Written by: Rebecca Harris, Senior at the University of Connecticut
What do you get when you mix Democrat blue and Republican red? Purple. America is running dangerously low on "purple" people who can see both sides of an issue and compromise to form bi-partisan solutions on a MORAL basis. That is the goal of this blog, to present unbiased and non-partisan information that shows both sides of an issue, and to inspire the American youth to educate themselves and influence change. An educated young electorate is vital to Democracy. This blog will be a champion of facts, and an enemy of information influenced by partisan ideology and political bias. I want to help eliminate the disconnect and disinterest that is present in my generation, and inspire social responsibility to educate ourselves.
The views expressed in this blog are my own
Due to a provision in the Budget Control Act passed in 2011 by the Senate Budget Committee, $1.2 trillion in automatic spending cuts, also called sequestration, will go into affect in January 2013. The sequester was intended to encourage a bipartisan agreement to reduce the deficit by proposing legislation by the beginning of 2013. The idea is that the mounting pressure of these automatic spending cuts will make lawmakers progressively more worried about the effects of the sequester, and bring them back to the table to compromise and hammer out a bipartisan budget proposal.
In keeping with the theme of “Purple Politics”, it is extremely encouraging to see senators of both red and blue persuasions voicing promising words of compromise. Sen. John McCain (R-Ariz) has said that he is open to a plan that includes cutting spending as well as raising some revenues such as closing tax loop-holes and eliminating certain subsidies. Sen. Lindsey Graham (R-S.C.) has also voiced publicly that he is willing to eliminate certain tax deductions.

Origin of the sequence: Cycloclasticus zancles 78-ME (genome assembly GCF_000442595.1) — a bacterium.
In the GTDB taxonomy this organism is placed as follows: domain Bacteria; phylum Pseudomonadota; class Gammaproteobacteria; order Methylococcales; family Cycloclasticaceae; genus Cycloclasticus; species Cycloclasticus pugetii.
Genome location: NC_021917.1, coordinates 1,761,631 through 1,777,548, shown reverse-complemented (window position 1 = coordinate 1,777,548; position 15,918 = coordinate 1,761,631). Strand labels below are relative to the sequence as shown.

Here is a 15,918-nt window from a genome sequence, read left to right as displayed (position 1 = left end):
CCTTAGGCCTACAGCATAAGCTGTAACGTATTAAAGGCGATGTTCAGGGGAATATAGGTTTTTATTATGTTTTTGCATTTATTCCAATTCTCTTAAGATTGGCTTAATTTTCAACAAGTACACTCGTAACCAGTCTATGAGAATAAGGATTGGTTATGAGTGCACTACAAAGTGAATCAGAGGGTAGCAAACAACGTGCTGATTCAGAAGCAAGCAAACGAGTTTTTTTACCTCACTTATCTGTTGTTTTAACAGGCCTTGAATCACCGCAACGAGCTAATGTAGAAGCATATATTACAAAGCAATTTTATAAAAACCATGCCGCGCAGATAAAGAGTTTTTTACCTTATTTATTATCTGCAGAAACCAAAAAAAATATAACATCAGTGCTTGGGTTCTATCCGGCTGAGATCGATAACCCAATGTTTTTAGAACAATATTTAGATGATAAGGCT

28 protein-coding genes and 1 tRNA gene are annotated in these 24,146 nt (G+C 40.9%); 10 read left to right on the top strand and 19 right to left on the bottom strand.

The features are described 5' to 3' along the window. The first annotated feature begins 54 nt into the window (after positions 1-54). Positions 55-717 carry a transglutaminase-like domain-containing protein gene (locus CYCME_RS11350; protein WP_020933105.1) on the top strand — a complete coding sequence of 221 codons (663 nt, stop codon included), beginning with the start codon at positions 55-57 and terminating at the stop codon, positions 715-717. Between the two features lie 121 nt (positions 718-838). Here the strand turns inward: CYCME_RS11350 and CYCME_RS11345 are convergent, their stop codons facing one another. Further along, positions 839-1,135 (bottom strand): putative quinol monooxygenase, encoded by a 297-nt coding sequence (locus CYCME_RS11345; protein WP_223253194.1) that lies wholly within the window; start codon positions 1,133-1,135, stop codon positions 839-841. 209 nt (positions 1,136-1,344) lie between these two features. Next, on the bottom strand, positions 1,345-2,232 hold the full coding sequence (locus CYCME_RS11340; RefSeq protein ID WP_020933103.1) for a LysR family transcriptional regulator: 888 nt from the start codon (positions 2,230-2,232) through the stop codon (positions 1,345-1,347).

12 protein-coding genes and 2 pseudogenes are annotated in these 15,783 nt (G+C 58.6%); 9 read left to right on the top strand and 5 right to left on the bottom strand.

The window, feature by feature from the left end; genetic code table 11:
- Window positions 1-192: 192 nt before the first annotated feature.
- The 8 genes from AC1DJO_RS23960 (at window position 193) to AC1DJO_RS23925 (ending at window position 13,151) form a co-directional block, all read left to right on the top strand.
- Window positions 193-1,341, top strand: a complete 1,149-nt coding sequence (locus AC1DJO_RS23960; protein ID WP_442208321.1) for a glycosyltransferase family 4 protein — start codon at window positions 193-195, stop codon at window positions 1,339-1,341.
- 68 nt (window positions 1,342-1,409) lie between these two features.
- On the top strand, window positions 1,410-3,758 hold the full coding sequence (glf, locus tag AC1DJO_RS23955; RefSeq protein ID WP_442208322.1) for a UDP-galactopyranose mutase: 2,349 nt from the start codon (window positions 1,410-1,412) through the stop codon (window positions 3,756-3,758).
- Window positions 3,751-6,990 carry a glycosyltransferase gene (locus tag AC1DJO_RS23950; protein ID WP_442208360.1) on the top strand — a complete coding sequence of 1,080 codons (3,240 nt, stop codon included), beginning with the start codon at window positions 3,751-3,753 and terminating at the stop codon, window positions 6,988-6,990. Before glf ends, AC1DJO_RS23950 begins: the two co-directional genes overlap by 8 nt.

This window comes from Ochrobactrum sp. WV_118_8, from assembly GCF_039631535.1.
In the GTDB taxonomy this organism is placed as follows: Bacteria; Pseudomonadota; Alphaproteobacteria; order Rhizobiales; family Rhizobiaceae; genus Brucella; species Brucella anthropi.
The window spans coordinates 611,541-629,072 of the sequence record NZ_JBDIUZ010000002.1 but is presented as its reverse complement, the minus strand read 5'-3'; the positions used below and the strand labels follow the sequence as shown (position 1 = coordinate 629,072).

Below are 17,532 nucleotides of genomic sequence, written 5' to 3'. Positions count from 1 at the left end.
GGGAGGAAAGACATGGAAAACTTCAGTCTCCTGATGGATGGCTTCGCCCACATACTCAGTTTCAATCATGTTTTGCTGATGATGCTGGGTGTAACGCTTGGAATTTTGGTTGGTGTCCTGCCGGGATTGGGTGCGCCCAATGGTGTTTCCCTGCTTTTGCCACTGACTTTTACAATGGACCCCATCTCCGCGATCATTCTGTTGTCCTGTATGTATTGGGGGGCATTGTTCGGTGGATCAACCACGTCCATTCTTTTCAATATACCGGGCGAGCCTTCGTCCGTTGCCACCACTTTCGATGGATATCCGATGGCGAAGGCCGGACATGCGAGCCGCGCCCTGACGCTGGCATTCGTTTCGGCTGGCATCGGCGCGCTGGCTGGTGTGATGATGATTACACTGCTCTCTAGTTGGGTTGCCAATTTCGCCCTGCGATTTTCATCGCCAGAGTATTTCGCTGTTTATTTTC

“We are so far in debt that if you don’t give up some ideological ground, the country sinks,” Graham said. “We need more revenue.”
Sen. Pat Toomey (R-PA) has also supported a plan that would close certain tax loopholes and raise revenue.
Some democratic and republican senators are also in agreement that they would like to see more involvement from President Obama. Sen. McCain put it cordially, saying
“I’m not trying to put all of the blame on the president, but he has some responsibility in this dialogue.”
Rep. Norm Dicks (D-WA) has publicly agreed with Sen. McCain’s comments
These bipartisan sentiments are of huge encouragement that a bipartisan solution is entirely possible, and we are inching closer to it each day despite a political environment that is plagued by polarity.
David Brooks, New York Times columnist and author talks about equipoise in his new book the Social Animal. Equipoise is the ability to have the serenity to read the biases and failures in our own minds. People that have equipoise have epistemological modesty; they are able to adjust strengths of the conclusions to strength of their evidence. Someone who possesses equipoise is curious and open-minded. They are able to look at themselves and recognize their own biases. This I believe is the key trait that makes a person easy to work with and easy to compromise with, because they are able to reflect on their own biases and shortcomings and use their curiosity to explore other options. Equipoise is necessary however, to be truly successful in compromising, all parties involved must exhibit equipoise. Equipoise = Purple Politics.